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Friday, March 23, 2012

Out of the Dyepot

These five skeins are drying on the balcony. One more is in the tumble dryer; I'll cycle them all through the dryer to hasten the process.



I missed the deadline to enter the ballet shoes in the Complex Weavers' exhibit Glamour, Glitter, Glitz (or rather, never had a hope of meeting the deadline) so I've entered another piece in that exhibit. Now I'm moving on to the next deadline.

The next show I want to enter is ITAB (International TECHstyle Art Biennial) at the San Jose Museum of Quilts and Textiles. I started with an image of a silk scarf I wove a couple of years ago (could have been 2008). I used the photo as an exhibit application image for quite a while.



In Repper, I used the selection tool to generate a series of kaleidoscopic views of portions of the photo. Then in Photoshop, I went through the usual steps to convert the JPG file from Repper into jacquard design files. Here's just one of the Repper versions, indexed to 11 hues (some fuchsia, some gold, some red/orange):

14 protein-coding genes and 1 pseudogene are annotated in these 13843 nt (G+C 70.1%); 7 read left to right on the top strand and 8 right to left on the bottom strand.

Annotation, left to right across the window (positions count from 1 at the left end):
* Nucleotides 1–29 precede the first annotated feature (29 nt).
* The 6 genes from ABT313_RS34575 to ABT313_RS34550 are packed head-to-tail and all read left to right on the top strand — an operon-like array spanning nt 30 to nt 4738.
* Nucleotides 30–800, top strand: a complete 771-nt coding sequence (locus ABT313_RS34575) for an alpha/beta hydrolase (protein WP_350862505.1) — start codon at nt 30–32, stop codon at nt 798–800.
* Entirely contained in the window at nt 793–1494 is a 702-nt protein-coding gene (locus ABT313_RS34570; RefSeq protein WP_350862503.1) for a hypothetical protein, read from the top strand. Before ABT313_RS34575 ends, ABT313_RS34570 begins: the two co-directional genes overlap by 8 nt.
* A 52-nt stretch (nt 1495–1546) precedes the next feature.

I'm hoping to weave four different versions, each very different from the others but all related because they're based on the same cloth. I've better get going as the deadline is April 2. Which is why I'm resorting to the dryer!

I'd also like to enter an animation based on movements of the Repper selection square around the frame but that'll happen only if there's time. Well, I may make the animation anyway, even if it misses the deadline.

The series needs a title. Something about recycling pixels... Any ideas?

5 comments:

Dianne said...

Umm ... stirred not shaken

neki desu said...

glorious colors!

Anonymous said...

Have you thought about weaving a picture of the photo of the draped fabric? A woven image of a woven image.
Teresa

Sandra Rude said...

Hi, Teresa, I have, but only briefly. There are at least a couple of artists working along those lines. One of them being Lia Cook, before she began working with images of herself as a child. Another artist (can't remember her name) uses images of knit or woven cloth obtained with a very high power microscope. It wouldn't be a good idea to submit work in that vein to an exhibit at a museum that regularly shows both their works... so I'm trying to come up with new ideas instead.

Laura said...

Delicious colours! :)

cheers,
Laura